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ously shine, the Lord suffers the sinner sometimes to proceed extraordinary lengths in sin, before he begins to sanctify him. Manasseh, the thief on the cross, and Paul, are eminent instances of this. The meritorious cause of it is the blood of Christ, who, through the eternal Spirit, offered himself without spot to God. “Wherefore Jesus also, that he might sanctify the people with his own blood, suffered without the gate,” Heb. xiii. 12. This infinitely precious blood, as it has an atoning, so it has a sanctifying efficacy. It purges the conscience from dead works to serve the living God. It has also a regulating cause, namely, the holy law. It is denominated holiness, because it has a resemblance to the holy nature of God, and righteousness, because it corresponds to his law as a rule of duty. The instrumental cause of it is saving faith, Acts xv. 9.
6th, It is initial and progressive-Initial sanctification is the same as regeneration, or the renewing in effectual calling. It is the sowing of the spiritual seed of grace, in the heart of the dead sinner. " Whosoever is born of God doth not commit sin; for his seed remaineth in him," 1 John iii. 9. In initial sanctification, the Spirit of Christ enters the heart with all his train of spiritual graces, and implants them there. He introduces spiritual life, im. presses the soul with the image of God, creates new inclinations and motions, or, in other words, forms the new creature. This he does in an instant. How inexpressibly happy is the soul that is favoured with it! In this initial sanctification, the sinner is entirely passive.-Progressive sanctification is the Holy Spirit's carrying on the work already begun, till he brings it to perfection. Initial sanctification introduces a perfection of the parts of the new creature; progressive, is the gradual advancing of each of those parts to perfection, till this new creature grows to a perfect man, unto the measure of the stature of the fulness of Christ. In progressive sanctification, the body of sin is more and more mortified ; the image of Satan is more and more defaced ; the graces of the Holy Spirit are gradually strengthened ; and the image
of the second Adam is more distinctly expressed: the soul's aversion from evil increases, and its inclination to good becomes more universal. The Holy Spirit, not only preserves the habits of implanted grace, as so many sparks of fire in the midst of an ocean, but quickens them for exercise, and by daily communications from the fulness of Christ, strengthens, and in due time renders them perfect. “The Lord will perfect that which concerneth me.”
7th, It is a native consequence of union with the second Adam, of justification, reconciliation, and adoption.-It, is a fruit of vital union with Christ. By vital union with him, we become members of his mystical body, of that body to which he is united, as the glorious Head of sanctifying influences ; but as the head is boly, the members must be holy also. Besides, they who are united to Christ are in him ; but all who are in Christ are sanctified. - To them that are sanctified in Christ Jesus," 1 Cor. i. 2. In virtue of this union, the believer lives in Christ, and Christ in him: he partakes of the same Spirit that dwells in Christ.-It is a necessary fruit of justification, and inseparably connected with it. It is connected with it in the decree and promise of God, in the offices of Christ, and the design of his obedience unto death. When the blood of Christ is sprinkled on our conscience for justification, it has a special efficacy for sanctification. It purges the conscience from dead works, and then the believing sinner is enabled to serve the living God. blood of Jesus Christ his Son cleanseth us from all sin.” The sprinkling, or application of the blood of Jesus, has a sanctifying efficacy; for it removes the curse of the law which is the strength of sin, and which hinders the acceptance, both of the sinner's person and performances. When this is done, the dominion of sin is taken away: its power and pollution begin to be gradually removed. Hence are these reviving expressions ;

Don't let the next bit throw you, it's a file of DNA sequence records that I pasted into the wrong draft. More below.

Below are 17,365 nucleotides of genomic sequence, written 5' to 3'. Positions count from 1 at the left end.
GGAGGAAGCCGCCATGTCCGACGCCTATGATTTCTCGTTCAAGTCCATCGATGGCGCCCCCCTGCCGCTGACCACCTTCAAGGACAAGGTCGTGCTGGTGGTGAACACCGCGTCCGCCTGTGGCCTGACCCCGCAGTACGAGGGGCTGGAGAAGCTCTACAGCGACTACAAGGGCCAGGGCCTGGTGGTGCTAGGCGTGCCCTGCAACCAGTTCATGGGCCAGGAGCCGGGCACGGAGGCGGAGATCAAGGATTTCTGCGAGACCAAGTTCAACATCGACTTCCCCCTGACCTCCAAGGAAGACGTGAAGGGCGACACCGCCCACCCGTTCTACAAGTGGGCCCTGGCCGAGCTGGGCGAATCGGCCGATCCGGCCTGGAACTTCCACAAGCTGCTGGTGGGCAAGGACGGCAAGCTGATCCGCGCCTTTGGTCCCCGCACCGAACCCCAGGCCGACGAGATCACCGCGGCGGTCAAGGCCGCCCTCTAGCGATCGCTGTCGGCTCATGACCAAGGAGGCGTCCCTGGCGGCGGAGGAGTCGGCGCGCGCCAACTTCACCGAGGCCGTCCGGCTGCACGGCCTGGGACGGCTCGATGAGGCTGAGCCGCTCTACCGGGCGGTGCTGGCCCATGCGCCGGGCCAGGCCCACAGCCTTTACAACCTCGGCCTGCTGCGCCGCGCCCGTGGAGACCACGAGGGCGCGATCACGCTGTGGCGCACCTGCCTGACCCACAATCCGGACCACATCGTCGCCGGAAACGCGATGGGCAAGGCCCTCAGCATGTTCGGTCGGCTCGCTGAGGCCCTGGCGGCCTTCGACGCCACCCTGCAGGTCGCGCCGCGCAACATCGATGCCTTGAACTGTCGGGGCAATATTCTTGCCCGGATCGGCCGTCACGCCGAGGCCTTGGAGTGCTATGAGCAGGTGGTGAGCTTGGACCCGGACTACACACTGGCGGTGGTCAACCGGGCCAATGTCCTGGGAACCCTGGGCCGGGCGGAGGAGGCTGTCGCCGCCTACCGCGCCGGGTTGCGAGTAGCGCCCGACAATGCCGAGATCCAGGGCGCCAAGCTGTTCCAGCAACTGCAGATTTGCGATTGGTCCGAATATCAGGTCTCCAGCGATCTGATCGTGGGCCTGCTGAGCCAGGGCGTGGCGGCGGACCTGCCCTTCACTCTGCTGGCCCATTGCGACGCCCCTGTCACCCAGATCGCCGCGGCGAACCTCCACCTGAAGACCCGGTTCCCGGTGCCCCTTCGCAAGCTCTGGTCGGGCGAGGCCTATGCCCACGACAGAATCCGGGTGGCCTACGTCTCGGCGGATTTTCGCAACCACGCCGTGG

Sin shall not have dominion over you : for ye are not under the law, but under grace.” Christ hath redeemed us from the curse of the law,--that we might receive the adoption of
sons, and that we might receive the promise of the Spirit through faith. It is also a fruit of reconciliation. No sooner does the sinner begin to have peace with God in Christ, as one reconciled to him, than a way of free communication is opened between Christ the head of influences, and his soul. Besides, the sanctifying efficacy of the blood of Christ arises from its atoning or pacifying virtue, Heb. ix. 14. It necessarily follows adoption. “ Because ye are sons, God hath sent forth the Spirit of his Son into your hearts, crying, Abba, Father.” “ Whom he did foreknow, he also did predestinate to be conformed to the image of his Son; that he might be the first-born among many brethren," Rom. viii. 29.